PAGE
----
Commission En Banc of the Commission on Human Rights (CHR) issued a Resolution approving the appointment to the position of Information Officer V (IO V) of respondent Maricelle M. Cortes. Commissioner Eligio P. Mallari, father of respondent Cortes, abstained from voting and requested the CHR to render an opinion on the legality of the respondent’s appointment.
The CHR Legal Division Chief rendered an opinion that respondent Cortes’ appointment is not covered by the rule on nepotism because the appointing authority, the Commission En Banc, has a personality distinct and separate from its members. CHR Chairperson Quisumbing, however, sent respondent a letter on the same day instructing her not to assume her position because her appointment is not yet complete.
Later, CSC-NCR Field Office informed Chairperson Quisumbing that it will conduct an investigation on the appointment of respondent Cortes.
Director Cornelio of the CSC-NCR Field Office informed Chairperson Quisumbing that the appointment of respondent Cortes is not valid because it is covered by the rule on nepotism under Section 9 of the Revised Omnibus Rules on Appointments and Other Personnel Actions. According to the CSC-NCR, Commissioner Mallari is considered an appointing authority with respect to respondent Cortes despite being a mere member of the Commission En Banc.
Whether the appointment of respondent Cortes as IO V in the CHR is not covered by the prohibition against nepotism.
Nepotism is defined as an appointment issued in favor of a relative within the third civil degree of consanguinity or affinity of any of the following:
(1) appointing authority;
(2) recommending authority;
(3) chief of the bureau or office; and (4) person exercising immediate supervision over the appointee.
Here, it is undisputed that respondent Cortes is a relative of Commissioner Mallari in the first degree of consanguinity, as in fact Cortes is the daughter of Commissioner Mallari.
By way of exception, the following shall not be covered by the prohibition:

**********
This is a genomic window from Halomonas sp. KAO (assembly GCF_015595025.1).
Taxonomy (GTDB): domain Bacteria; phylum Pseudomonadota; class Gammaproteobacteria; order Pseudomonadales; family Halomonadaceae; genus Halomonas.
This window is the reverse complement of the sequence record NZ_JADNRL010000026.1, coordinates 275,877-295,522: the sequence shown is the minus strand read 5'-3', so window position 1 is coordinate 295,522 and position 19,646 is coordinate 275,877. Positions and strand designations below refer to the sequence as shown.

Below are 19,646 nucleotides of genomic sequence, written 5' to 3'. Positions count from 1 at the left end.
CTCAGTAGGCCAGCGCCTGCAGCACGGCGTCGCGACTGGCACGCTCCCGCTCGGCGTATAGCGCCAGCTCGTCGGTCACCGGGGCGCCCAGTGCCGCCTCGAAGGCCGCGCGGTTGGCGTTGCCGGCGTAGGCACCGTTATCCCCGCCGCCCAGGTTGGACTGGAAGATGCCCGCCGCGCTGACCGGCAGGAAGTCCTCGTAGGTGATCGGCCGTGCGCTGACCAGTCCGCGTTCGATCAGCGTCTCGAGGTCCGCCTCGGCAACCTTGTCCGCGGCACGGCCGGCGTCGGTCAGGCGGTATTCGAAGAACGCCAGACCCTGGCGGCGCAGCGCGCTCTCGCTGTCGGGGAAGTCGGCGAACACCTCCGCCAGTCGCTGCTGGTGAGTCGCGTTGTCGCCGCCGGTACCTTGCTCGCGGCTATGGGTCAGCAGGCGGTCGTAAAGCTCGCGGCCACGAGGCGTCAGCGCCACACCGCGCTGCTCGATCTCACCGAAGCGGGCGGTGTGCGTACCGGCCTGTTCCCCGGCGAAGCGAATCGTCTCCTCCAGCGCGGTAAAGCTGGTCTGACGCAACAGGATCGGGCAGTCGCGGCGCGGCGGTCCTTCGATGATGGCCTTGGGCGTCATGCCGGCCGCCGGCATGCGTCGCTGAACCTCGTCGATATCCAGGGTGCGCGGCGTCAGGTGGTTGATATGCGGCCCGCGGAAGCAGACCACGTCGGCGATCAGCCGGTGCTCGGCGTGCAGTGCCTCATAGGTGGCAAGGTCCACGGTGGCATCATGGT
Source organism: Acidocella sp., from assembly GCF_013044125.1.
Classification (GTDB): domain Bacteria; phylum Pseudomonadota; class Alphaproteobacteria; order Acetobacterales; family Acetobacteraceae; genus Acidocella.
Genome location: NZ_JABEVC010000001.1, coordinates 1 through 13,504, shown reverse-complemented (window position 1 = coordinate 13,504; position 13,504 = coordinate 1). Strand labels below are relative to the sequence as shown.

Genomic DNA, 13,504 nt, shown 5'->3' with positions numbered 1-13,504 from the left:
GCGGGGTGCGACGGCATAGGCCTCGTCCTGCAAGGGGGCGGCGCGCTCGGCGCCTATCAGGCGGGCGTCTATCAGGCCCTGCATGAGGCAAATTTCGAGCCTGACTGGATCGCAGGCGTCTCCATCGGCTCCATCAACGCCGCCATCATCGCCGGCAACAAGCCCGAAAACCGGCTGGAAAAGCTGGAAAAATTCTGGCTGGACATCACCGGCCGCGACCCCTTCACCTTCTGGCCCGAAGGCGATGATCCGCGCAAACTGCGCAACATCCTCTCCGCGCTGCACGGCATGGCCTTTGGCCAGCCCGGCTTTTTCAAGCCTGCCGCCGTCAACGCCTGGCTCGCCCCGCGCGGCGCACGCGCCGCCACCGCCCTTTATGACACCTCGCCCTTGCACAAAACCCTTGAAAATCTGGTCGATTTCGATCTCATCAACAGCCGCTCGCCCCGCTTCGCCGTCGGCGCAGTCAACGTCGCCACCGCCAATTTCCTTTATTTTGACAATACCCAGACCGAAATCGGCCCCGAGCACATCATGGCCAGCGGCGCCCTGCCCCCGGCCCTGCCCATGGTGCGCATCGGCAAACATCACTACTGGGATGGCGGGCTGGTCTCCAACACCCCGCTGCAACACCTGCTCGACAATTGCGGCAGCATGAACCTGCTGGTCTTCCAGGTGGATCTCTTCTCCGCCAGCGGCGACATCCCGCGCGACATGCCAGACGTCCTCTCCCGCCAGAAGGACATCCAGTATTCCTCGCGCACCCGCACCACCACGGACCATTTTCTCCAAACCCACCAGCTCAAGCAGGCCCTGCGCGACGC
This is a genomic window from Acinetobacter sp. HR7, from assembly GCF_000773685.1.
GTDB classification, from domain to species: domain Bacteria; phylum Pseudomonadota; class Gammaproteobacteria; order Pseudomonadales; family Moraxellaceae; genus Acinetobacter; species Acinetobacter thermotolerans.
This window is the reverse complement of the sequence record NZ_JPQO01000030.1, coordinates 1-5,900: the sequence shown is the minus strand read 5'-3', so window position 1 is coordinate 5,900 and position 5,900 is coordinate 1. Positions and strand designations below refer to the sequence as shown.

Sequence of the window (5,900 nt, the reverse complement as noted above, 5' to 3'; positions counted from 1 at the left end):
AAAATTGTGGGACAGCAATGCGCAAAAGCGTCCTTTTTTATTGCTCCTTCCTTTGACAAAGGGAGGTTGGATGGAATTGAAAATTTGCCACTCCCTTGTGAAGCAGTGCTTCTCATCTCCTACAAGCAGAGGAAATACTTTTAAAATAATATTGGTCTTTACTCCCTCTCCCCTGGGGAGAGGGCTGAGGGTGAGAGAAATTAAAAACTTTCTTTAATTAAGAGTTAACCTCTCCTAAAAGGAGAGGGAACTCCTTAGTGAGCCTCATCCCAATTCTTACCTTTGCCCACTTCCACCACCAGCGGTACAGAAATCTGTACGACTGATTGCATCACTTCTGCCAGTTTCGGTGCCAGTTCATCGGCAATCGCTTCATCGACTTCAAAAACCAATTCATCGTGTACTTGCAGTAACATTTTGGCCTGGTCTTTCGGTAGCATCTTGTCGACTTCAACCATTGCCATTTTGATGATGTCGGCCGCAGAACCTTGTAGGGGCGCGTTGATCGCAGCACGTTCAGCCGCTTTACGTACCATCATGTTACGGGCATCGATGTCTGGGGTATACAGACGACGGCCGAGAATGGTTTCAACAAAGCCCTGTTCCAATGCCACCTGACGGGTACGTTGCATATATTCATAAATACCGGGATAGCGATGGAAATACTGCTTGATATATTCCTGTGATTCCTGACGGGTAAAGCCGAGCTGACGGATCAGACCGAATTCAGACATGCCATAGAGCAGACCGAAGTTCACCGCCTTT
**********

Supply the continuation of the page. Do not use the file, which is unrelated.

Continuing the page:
(1) persons employed in a confidential capacity;
(3) physicians; and
(4) members of the Armed Forces of the Philippines.
In the present case, however, the appointment of respondent Cortes as IO V in the CHR does not fall to any of the exemptions provided by law.
In her defense, respondent Cortes merely raises the argument that the appointing authority referred to in Section 59 of the Administrative Code is the Commission En Banc and not the individual Commissioners who compose it.
The purpose of Section 59 on the rule against nepotism is to take out the discretion of the appointing and recommending authority on the matter of appointing or recommending for appointment a relative.
Clearly, the prohibition against nepotism is intended to apply to natural persons. It is one pernicious evil impeding the civil service and the efficiency of its personnel.
Indeed, it is absurd to declare that the prohibitive veil on nepotism does not include appointments made by a group of individuals acting as a body.
What cannot be done directly cannot be done indirectly. This principle is elementary and does not need explanation. Certainly, if acts that cannot be legally done directly can be done indirectly, then all laws would be illusory.
In the present case, respondent Cortes’ appointment as IO V in the CHR by the Commission En Banc, where his father is a member, is covered by the prohibition.
Commissioner Mallari’s abstention from voting did not cure the nepotistic character of the appointment because the evil sought to be avoided by the prohibition still exists. His mere presence during the deliberation for the appointment of IO V created an impression of influence and cast doubt on the impartiality and neutrality of the Commission En Banc.
The CSC-NCR Decisioninvalidating the appointment of respondent Maricelle M. Cortes for being nepotistic was REINSTATED.